After more than two years in the doldrums, conditions are again ripe for a resurgence of mergers and acquisitions. Modest improvements in the general economy have helped, but the primary impact is the current imbalance between supply of investible funds and availability of investment opportunities. For the moment, the advantage goes to the sellers.
The recession has caused corporations to batten down the hatches and build cash positions. Corporate entities are well into the process of completing internal restructurings to reduce costs and trim leverage. As a result, cash as a percentage of total assets is at the highest level in forty years. Some of these businesses are now turning their heads to growth through acquisition.
Financial investors are anxious to put money to work. As discussed in the 2010 Spring edition of IN$IGHT, undrawn cash levels at private equity firms remain at record levels. Many of these firms are running out of time to put their committed funds to work. Faced with the expiration of investor commitments, a more aggressive approach is understandable. Estimates are that over half of current fund commitments will expire by the end of 2012. Given that it usually takes four years to invest a fund and many of these funds have had little or no activity, crunch time has arrived.
The other ingredient that whets the appetite for equity firm investments is the availability of debt to fund a portion of the transaction.
As chronicled in IN$IGHT over the past two years, that spigot has been shut tight. Now, the pipeline has re-opened, with a growing number of transactions occurring at pre-crisis leverage levels and pricing. In a companion article on the front page, we examine the dynamics that have led to the break in the credit dike.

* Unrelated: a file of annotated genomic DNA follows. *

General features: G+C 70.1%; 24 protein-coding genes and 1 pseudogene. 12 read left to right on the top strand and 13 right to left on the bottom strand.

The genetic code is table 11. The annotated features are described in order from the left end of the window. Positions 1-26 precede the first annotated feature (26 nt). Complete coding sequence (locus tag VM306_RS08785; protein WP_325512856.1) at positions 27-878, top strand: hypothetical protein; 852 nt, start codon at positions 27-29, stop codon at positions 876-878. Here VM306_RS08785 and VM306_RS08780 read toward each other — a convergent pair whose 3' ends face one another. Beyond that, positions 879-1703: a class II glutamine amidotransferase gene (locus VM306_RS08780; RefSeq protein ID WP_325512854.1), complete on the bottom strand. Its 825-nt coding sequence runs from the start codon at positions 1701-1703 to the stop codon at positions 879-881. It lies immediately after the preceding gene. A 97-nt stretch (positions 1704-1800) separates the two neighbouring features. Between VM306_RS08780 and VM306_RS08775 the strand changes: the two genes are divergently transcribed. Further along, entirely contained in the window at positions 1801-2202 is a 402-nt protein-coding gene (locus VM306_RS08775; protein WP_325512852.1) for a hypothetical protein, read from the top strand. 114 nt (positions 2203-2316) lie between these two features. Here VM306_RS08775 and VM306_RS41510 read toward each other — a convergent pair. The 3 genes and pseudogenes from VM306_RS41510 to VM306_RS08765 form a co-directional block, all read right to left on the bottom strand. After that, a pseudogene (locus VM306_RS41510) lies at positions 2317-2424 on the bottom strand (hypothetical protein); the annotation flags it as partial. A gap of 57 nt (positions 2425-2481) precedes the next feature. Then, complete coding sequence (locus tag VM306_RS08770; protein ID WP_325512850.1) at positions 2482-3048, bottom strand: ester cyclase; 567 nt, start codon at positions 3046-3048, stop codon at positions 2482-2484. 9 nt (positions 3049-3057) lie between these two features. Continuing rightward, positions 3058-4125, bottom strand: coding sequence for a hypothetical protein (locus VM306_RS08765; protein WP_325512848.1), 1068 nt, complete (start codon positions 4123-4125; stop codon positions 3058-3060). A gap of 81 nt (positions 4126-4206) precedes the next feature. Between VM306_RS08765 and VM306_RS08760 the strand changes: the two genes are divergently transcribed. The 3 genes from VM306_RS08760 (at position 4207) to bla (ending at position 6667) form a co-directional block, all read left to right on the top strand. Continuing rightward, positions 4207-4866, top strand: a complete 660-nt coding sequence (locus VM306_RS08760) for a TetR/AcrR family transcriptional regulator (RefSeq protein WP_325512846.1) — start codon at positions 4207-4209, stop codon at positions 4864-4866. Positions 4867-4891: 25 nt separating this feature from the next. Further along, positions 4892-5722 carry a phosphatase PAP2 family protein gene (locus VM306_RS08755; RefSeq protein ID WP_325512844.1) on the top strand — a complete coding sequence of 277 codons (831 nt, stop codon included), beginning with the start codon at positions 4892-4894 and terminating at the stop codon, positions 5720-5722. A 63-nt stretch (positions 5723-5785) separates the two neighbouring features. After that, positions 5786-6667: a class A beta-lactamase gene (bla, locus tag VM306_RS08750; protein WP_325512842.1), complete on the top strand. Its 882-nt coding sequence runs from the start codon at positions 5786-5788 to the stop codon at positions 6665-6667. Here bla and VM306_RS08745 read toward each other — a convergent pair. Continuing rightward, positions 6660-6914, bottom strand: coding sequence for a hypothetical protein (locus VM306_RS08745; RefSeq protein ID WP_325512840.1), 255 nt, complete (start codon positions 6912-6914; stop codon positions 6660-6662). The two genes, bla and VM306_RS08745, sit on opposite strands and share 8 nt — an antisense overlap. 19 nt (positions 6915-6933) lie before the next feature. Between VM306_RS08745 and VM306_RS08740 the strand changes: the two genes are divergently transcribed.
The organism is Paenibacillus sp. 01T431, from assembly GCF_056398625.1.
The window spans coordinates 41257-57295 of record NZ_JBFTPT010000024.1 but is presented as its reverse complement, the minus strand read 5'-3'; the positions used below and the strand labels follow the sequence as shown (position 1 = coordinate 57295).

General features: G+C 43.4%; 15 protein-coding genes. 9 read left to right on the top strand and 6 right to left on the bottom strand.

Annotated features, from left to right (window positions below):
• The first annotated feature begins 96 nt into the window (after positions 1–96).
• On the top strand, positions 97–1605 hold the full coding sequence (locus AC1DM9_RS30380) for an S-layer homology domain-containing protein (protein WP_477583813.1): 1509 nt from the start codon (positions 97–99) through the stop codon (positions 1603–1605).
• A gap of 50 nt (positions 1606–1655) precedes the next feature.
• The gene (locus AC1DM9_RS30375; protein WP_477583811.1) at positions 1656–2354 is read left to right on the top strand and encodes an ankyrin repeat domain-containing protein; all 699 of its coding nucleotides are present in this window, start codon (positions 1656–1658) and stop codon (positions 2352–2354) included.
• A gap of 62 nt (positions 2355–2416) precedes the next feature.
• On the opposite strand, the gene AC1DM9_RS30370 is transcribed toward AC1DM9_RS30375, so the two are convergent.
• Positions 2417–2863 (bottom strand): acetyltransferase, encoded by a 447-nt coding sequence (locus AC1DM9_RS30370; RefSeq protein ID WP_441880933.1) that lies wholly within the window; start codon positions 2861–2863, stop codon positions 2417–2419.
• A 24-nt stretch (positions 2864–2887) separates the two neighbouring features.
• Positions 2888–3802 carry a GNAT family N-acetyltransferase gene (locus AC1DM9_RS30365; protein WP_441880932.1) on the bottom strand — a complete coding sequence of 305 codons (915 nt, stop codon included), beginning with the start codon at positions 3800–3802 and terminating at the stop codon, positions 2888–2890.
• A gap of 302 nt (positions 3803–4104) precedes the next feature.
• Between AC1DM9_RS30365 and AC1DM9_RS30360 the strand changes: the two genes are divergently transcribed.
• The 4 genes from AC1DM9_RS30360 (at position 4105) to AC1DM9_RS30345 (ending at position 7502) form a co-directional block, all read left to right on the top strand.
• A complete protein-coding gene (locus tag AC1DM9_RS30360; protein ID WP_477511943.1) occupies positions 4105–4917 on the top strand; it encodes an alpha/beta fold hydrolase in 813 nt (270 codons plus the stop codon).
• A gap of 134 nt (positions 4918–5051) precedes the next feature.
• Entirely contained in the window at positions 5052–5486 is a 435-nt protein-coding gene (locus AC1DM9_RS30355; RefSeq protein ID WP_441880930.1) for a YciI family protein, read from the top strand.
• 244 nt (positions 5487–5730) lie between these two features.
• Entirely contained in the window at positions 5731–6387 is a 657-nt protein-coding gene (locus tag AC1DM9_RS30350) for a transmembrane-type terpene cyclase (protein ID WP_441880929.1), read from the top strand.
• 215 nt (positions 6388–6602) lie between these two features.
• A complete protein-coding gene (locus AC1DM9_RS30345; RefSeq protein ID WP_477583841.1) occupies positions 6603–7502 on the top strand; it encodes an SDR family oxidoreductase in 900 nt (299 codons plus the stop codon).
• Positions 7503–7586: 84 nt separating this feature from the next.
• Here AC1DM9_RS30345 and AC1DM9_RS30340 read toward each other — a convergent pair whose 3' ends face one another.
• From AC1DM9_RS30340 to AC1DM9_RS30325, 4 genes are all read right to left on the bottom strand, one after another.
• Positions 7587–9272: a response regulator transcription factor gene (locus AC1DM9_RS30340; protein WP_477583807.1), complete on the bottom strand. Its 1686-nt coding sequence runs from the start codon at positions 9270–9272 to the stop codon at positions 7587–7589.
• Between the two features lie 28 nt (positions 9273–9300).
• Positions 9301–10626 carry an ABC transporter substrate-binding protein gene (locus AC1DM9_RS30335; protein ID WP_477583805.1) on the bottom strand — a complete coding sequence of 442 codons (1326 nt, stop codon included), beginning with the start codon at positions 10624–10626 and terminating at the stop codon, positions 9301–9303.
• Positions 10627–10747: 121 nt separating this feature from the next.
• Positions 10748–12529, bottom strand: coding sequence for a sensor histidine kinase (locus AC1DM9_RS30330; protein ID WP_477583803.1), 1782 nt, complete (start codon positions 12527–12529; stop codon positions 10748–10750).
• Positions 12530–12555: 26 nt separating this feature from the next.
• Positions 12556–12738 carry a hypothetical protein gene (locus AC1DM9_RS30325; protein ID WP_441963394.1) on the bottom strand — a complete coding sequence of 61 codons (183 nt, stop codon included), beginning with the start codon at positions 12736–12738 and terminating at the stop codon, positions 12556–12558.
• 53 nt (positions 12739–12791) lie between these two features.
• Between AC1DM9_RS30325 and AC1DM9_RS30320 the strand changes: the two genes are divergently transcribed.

Sellers, on the other hand, have largely sat on the bench for the past couple of years awaiting improved economic conditions. Those families and entrepreneurial founders that had thought the time was right to gain liquidity for their long hard work have put that to the back of their minds. However, the goals of liquidity and wealth diversification haven’t gone away. While this pent up need waits for the opportune time, our government has presented another consideration as capital gains tax rates are scheduled to rise from the current 15% rate to 20% on January 1, 2011. In 2013, the new healthcare law applies Medicare taxes to capital gains. The combination represents over a 60% increase in gains taxes. Many owners are asking themselves what they can do to increase the value of the business to make up for the increased tax burden.
Those few who have recently entered the market have been favorably received. Every private equity firm we have met within the past six weeks has commented on the emergence of strategic buyers, the competition for deals, and the higher prices being paid. This current imbalance of supply and demand is creating a pricing advantage for sellers. The primary beneficiaries of these market conditions have been private equity firms selling portfolio companies. Private company owners have yet to enter the fray to any meaningful degree.
How long the window will stay open remains uncertain but, at present, strong companies are again commanding values reminiscent of pre-crisis levels. Accordingly, owners who are interested in gaining liquidity and diversifying wealth would be well served to accelerate their thinking to take advantage of a compelling market and a more favorable tax environment.